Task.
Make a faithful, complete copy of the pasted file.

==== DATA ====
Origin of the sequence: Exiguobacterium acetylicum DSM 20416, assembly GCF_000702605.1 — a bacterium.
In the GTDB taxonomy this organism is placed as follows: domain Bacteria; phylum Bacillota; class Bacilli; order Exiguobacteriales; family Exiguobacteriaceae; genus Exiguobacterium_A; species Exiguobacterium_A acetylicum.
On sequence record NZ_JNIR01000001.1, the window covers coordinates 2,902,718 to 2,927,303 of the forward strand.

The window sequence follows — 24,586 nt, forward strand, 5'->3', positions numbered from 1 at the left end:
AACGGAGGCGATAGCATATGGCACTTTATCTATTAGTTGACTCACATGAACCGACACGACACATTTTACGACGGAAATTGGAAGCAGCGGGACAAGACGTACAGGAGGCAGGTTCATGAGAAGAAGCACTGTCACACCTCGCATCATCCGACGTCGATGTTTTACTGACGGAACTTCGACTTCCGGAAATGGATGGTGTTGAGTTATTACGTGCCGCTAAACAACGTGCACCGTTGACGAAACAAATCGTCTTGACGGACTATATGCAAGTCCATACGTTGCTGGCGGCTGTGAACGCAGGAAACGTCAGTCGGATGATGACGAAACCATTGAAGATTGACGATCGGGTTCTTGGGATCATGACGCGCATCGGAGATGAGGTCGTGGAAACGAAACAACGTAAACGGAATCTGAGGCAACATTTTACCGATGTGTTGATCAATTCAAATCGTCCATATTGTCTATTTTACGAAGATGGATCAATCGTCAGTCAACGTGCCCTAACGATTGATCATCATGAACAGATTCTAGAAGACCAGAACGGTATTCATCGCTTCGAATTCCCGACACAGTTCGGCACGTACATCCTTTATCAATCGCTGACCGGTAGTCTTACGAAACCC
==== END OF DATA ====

Origin of the sequence: Exiguobacterium acetylicum DSM 20416, assembly GCF_000702605.1 — a bacterium.
In the GTDB taxonomy this organism is placed as follows: domain Bacteria; phylum Bacillota; class Bacilli; order Exiguobacteriales; family Exiguobacteriaceae; genus Exiguobacterium_A; species Exiguobacterium_A acetylicum.
On sequence record NZ_JNIR01000001.1, the window covers coordinates 2,902,718 to 2,927,303 of the forward strand.

The window sequence follows — 24,586 nt, forward strand, 5'->3', positions numbered from 1 at the left end:
AACGGAGGCGATAGCATATGGCACTTTATCTATTAGTTGACTCACATGAACCGACACGACACATTTTACGACGGAAATTGGAAGCAGCGGGACAAGACGTACAGGAGGCAGGTTCATGAGAAGAAGCACTGTCACACCTCGCATCATCCGACGTCGATGTTTTACTGACGGAACTTCGACTTCCGGAAATGGATGGTGTTGAGTTATTACGTGCCGCTAAACAACGTGCACCGTTGACGAAACAAATCGTCTTGACGGACTATATGCAAGTCCATACGTTGCTGGCGGCTGTGAACGCAGGAAACGTCAGTCGGATGATGACGAAACCATTGAAGATTGACGATCGGGTTCTTGGGATCATGACGCGCATCGGAGATGAGGTCGTGGAAACGAAACAACGTAAACGGAATCTGAGGCAACATTTTACCGATGTGTTGATCAATTCAAATCGTCCATATTGTCTATTTTACGAAGATGGATCAATCGTCAGTCAACGTGCCCTAACGATTGATCATCATGAACAGATTCTAGAAGACCAGAACGGTATTCATCGCTTCGAATTCCCGACACAGTTCGGCACGTACATCCTTTATCAATCGCTGACCGGTAGTCTTACGAAACCC